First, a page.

Margolin and Dodger Thoughts

MargolinI figured I would leave any mention of today's page one LAT feature on Allison Margolin down below in the Morning Buzz. After all, she's nothing new to LA Observed readers — I told you about her blog and the video — and after you absorb that she's the best-known 28-year-old L.A. lawyer with no major legal triumphs on her record, what is there to say? Then Jon Weisman, the Dodger Thoughts blogger and Sports Illustrated contributor, read the Times piece and offered some critiques. He poked around Margolin's blog (finding the entry where she aspires for Playboy to make her LAs Dopest Attorney Nude and knocks smart women who suppress their sexuality) and takes some issue with LAT writer Maura Dolan's descriptions of Margolin's speech and looks.

He takes off from the Sports section story about how Latin American athletes are seldom mocked for their language skills and accents anymore, and wonders about the treatment of Margolin:

In any event, the print media has largely trained itself to write the words that the speaker is trying to say, regardless of pronunciation.

With that fresh in my mind, this morning I read a feature by Maura Dolan about 28-year-old local defense attorney Allison Margolin, with these two quotes:

"I was like the most eccentric person." ...

"It's like ridiculous."

It seems to me there's also a line here, similar to the one with Clemente and his linguistic brethren, where the attempt to be authentic and colorful risks becoming mocking - only the issue isn't pronunciation (and beneath that, race), but grammar.

I don't think Margolin has anything to be ashamed about to with her way of speech. Regrettably, I say "like" all too often, and so do a lot of people I know. It's not ideal, but I don't think it makes one less of a person, except perhaps in the eyes of my otherwise benevolent grandmother.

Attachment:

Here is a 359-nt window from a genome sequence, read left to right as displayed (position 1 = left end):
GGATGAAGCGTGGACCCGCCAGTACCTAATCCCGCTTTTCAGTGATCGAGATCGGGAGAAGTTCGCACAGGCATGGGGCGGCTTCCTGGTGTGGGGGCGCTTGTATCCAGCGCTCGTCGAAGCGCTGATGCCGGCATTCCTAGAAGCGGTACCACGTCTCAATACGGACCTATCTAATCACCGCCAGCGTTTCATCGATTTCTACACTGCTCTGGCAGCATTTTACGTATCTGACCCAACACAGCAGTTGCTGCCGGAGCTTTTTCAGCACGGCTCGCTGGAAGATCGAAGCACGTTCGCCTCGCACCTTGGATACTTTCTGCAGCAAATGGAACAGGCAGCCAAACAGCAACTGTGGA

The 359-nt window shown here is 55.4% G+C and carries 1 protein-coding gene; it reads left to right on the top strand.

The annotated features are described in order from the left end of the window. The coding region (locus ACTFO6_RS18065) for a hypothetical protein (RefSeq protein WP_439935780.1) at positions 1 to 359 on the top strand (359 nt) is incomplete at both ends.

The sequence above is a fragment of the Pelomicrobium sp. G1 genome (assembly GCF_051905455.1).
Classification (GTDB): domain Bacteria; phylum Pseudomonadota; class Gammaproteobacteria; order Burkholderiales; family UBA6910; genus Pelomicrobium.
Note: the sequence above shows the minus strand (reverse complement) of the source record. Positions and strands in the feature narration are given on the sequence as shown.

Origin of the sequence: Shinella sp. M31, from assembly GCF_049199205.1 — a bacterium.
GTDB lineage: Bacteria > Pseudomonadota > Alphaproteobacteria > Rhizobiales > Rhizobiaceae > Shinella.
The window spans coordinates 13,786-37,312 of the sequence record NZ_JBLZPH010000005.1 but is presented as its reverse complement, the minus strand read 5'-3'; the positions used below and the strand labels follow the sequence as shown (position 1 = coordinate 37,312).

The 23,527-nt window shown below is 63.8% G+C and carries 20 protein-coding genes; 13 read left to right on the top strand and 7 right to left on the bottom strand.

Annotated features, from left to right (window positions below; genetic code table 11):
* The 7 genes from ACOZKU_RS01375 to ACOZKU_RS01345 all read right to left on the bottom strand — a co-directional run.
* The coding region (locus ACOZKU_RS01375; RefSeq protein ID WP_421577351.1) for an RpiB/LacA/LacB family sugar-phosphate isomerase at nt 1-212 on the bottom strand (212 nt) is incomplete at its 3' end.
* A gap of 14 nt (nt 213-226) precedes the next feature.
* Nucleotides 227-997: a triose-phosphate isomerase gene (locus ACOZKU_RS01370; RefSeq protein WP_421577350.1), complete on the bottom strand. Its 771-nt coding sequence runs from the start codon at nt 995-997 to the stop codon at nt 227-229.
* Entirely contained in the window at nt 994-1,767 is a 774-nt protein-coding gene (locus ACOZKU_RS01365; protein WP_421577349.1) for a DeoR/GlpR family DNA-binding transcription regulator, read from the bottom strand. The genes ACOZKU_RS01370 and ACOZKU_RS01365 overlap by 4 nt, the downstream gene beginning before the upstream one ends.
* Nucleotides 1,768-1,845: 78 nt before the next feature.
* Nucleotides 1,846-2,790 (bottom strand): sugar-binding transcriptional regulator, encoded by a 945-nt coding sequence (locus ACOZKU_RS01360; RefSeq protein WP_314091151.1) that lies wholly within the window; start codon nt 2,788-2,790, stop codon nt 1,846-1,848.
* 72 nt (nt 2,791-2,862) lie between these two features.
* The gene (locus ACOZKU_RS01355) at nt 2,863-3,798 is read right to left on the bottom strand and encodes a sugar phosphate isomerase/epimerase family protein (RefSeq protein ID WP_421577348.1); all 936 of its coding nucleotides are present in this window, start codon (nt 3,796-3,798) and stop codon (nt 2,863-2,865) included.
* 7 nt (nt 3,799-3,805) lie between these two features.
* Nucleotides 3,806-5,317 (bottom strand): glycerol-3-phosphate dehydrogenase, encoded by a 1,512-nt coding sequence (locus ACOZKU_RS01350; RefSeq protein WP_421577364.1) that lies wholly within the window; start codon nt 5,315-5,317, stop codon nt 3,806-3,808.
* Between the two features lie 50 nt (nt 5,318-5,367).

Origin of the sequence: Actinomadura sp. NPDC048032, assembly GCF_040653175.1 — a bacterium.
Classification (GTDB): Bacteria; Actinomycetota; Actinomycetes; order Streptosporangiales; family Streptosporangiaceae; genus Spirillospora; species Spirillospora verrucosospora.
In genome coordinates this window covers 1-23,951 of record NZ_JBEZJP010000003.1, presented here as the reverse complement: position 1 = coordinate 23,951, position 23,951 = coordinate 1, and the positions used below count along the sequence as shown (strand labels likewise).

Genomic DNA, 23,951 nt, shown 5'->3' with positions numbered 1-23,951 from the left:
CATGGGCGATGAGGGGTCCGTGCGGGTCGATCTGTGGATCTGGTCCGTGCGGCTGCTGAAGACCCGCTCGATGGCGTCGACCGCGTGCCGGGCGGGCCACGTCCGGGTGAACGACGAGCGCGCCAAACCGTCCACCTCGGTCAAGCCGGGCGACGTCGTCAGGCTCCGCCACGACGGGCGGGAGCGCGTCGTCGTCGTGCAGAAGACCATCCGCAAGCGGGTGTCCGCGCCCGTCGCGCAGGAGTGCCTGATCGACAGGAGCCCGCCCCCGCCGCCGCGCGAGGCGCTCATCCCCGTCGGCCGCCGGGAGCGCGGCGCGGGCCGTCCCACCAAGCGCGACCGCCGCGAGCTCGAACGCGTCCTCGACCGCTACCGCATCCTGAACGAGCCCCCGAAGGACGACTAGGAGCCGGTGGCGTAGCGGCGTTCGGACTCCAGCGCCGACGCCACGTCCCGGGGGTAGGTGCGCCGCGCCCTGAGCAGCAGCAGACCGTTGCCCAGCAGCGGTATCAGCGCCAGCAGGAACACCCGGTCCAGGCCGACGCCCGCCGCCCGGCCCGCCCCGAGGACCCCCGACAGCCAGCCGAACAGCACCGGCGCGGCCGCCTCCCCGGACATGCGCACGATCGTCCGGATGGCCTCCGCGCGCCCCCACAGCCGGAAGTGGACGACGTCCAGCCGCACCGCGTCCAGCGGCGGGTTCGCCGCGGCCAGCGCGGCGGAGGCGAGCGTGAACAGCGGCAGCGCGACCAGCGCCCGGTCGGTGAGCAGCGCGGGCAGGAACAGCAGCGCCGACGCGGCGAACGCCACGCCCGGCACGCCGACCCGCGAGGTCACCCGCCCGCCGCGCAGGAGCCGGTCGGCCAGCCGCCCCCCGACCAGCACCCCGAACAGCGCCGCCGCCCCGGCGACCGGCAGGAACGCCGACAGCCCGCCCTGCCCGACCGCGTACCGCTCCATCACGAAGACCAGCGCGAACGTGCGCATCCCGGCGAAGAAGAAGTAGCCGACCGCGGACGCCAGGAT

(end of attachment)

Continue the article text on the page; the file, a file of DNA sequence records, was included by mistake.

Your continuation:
But it looks a lot worse than it sounds, which is why, like any grammatical bobble, you don't see it in print very often. Reporters clean up an interviewee's grammar all the time, and when they don't, it sometimes reveals itself as a calculated attempt to turn something innocent into something worthy of mockery.

I could be wrong, but I'm fairly confident that Margolin isn't the only attorney in town that has a speech quirk. Portraying it in print makes it bigger than it is.

Or maybe I'm just sensitive because I grew up in the Valley and came of age when Valley Girl was falsely generalizing how we talked. It was a good movie, but outsiders drew too many demographic conclusions from it.

The Times' fascination with Margolin's personal style also raised Jon's eyebrows a bit:

Since I have made the Margolin article tangentially relevant to this site, allow me to go on a couple more tangents.

"She wore a black Armani pants suit and a sleeveless red top with a plunging neckline, revealing a silver-blue lacy camisole and generous cleavage," Dolan writes at one point.

This description on its face would seem gratuitous, though I can't say it bothered me. It's easy enough for me to imagine a reporter taking note if a male lawyer dressed in an equivalent way. I don't know how that would be, but maybe the word "package" would come into play...

Still, mentioning Margolin's sexy dress without having people elaborate on its significance ... that's pleasure, that's spice, but it's not information. It's not the only example of Dolan trying to give us the complete Margolin experience - later we learn that Margolin drinks V8 juice, a much less provocative detail. But in an article focused on a lawyer's unconventional background and practice (you have to understand, I've been completely ignoring the main thrust of the piece up with these side discussions), I was left wondering how unconventional her dress was.

Some people may point to the sentence and automatically say that it's sexist. I'm pointing to it and asking, "Is it, or isn't it?" I don't know; I don't know if anyone knows, but I'm sure curious about people's opinions. Ally McBeal got cover stories in Time over this sort of thing. Given this discussion of sexuality from Margolin's blog, Margolin herself has probably given it some thought. (Note: There's a small, not-safe-for-work image at the other end of that link.)

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